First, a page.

‘There is nowhere in the world that I would rather live, work and raise my family than here.’
Increasing investment in the region, job creation, strengthening health services and reducing the burden of red tape for businesses are her highest priorities, she says.
‘We need to unlock the potential of Buninyong so it becomes a world class region.’
Ms Smith has set up four small campaign offices across the electorate in Ballan, Buninyong, Sebastopol and Smythesdale. The office space has been donated by local businesses.
If she wins the election she says she will make the offices permanent and staff them with young people who are interested in both local issues and politics.
Currently on maternity leave from her job as a lawyer at a Ballarat firm, she works full time on the campaign, regularly cris-crossing the 3100 square kilometer electorate to attend events and meet as many people as possible.
‘I do my campaigning differently. It’s a grass-roots campaign about people.’
She regularly updates Facebook and is not shy about using Twitter to get her message out. She recently reminded people that she runs her campaign on a shoestring budget paid out of her savings, ending it with #mummysgotballs.
When challenged on Facebook by Federation University students on her environmental position she replied with ‘Its brekky time and I’m feeding my baby son, can’t you guys give me 5 minutes to reply without getting antsy?’
She’s been accused of being an ‘independent’ rather than a Nationals candidate, but insists this is not true.
‘I will continue to speak out about the issues that are important for my electorate The Nationals are a pale shadow of the Liberal Party if they don’t focus on the country.’
Over the last months, Ms Smith has run three self-funded summits in the electorate focusing on food, agriculture and the environment. This weekend she’s running a ‘cost of living’ summit because utility bills are crippling farms businesses and household, she says.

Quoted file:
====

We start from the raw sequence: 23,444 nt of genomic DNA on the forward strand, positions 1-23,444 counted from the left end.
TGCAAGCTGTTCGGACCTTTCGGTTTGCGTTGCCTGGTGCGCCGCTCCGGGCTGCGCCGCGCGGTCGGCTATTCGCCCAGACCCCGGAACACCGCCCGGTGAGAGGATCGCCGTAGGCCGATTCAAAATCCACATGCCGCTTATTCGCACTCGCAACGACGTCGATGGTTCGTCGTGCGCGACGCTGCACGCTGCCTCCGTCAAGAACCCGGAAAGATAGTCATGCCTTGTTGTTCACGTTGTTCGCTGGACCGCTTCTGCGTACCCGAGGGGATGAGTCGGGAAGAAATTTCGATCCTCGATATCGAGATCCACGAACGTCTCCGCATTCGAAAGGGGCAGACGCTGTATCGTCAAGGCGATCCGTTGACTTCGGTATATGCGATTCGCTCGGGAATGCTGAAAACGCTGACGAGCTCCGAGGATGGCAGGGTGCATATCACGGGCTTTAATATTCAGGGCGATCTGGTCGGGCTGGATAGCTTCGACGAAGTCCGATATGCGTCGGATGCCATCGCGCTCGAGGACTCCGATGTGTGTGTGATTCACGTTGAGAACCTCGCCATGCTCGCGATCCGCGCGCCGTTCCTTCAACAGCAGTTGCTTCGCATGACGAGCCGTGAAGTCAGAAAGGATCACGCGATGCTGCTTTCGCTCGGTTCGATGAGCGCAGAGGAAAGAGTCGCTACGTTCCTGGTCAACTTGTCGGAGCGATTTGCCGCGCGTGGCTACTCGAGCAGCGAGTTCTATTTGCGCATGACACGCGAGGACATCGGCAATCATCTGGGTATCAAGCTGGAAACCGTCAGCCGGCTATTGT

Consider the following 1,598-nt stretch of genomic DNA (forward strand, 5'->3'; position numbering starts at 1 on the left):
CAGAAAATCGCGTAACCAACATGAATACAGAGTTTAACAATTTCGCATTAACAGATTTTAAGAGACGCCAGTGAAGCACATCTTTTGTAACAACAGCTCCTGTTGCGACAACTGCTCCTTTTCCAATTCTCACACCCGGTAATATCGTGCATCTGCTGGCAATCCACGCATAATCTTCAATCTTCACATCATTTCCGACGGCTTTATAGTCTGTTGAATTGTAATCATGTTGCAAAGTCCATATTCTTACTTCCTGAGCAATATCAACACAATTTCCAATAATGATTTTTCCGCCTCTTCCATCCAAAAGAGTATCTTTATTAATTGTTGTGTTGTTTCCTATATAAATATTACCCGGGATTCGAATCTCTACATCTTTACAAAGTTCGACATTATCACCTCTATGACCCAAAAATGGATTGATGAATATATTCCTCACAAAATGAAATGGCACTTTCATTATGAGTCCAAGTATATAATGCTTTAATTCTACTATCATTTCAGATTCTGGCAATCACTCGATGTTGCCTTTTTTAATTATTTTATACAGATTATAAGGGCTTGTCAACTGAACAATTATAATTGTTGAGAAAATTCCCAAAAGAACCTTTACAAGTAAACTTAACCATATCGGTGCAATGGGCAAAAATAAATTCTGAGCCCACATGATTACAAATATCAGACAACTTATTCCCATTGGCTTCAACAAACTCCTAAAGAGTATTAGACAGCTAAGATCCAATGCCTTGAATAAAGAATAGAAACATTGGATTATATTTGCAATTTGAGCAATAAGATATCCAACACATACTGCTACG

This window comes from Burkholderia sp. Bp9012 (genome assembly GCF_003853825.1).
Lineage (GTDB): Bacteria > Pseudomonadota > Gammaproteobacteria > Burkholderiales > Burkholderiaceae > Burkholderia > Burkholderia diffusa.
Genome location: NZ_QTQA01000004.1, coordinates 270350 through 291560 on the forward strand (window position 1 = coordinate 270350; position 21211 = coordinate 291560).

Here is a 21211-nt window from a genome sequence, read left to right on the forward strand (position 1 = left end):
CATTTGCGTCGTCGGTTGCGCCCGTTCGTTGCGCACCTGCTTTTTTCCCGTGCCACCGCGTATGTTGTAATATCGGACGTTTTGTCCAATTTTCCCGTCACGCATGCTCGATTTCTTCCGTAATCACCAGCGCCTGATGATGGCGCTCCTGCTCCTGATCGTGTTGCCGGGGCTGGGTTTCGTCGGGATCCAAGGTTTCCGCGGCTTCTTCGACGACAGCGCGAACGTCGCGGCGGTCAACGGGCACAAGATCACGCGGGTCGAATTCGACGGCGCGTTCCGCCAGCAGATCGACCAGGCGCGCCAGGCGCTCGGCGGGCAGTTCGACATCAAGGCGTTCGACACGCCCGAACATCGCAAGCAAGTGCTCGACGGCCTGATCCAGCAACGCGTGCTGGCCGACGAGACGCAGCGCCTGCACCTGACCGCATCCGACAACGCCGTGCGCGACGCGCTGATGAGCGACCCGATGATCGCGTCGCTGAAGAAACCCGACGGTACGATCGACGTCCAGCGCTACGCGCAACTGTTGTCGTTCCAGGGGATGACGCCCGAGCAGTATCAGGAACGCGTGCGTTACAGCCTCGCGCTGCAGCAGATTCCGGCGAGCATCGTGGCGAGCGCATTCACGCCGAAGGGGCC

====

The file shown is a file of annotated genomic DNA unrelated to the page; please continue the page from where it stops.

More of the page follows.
As well capping key utility bills to CPI, Ms Smith wants to revive regional train lines between Ballarat, Geelong and Bendigo; supports a multi-use park in the Canadian Forest (despite the Nationals recently announcing they will have no new parks, ‘I disagree with this decision,’ Ms Smith said); return 500 mega litres of water to the Moorabool River; cut red-tape to allow farmers to have dams that are sustainable and build a new secondary school at Ballan.
Ms Smith enjoys sports, particularly walking, cycling and canoeing, having finished the Murray Marathon a few years ago. She’s keen to get more bike paths across the electorate.
She says she is an environmentalist, and that climate change is ‘one of the biggest issues that face us in this century. We are custodians of the environment and trustees for future generations.’
She told UniPollWatch that she would cross the floor of parliament on environmental issues if necessary, because ‘it is a matter of conscience and personal values.’
While supporting wind power, she wants the Environmental Protection Agency (EPA) to regulate the industry.
On Federal and Victorian renewable energy targets, she thinks local councils should be empowered to decide their own targets.
She also has a daring long-term vision for Buninyong that’s bound to cause controversy. She wants to make Buninyong totally powered by renewable energy sources including recycled waste products, wind, solar, geo-thermal and bio-energy.
‘It’s a big decision that would be unpopular with vested interests like the energy companies. It will be a revolution.’
When asked how she would do this, she said she would start with the small towns like Elaine, making them energy self-sufficient, ultimately leading to Ballarat becoming the first city in Australia totally powered by renewables.
‘I see myself as a reformer. I will work with anyone to achieve this vision.’
When asked about preferences, Ms Smith said ‘A vote for me is not a vote for the Liberals. People should decide preferences for themselves.’
When asked if she would go against her party’s local preference decisions if she disagreed, she declined to comment.
‘I suppose I could always print my own preferences cards,’ she mused.
Maverick might not be the right word, but there is no doubting that Ms Smith will be a force to be reckoned with, not least within the National Party. As the fight for Buninyong heats up, it’s just possible Ms Smith might just pull off a surprising electoral victory on 29 November 2014.
Keryn Reynolds is a Master of Journalism student at the University of Melbourne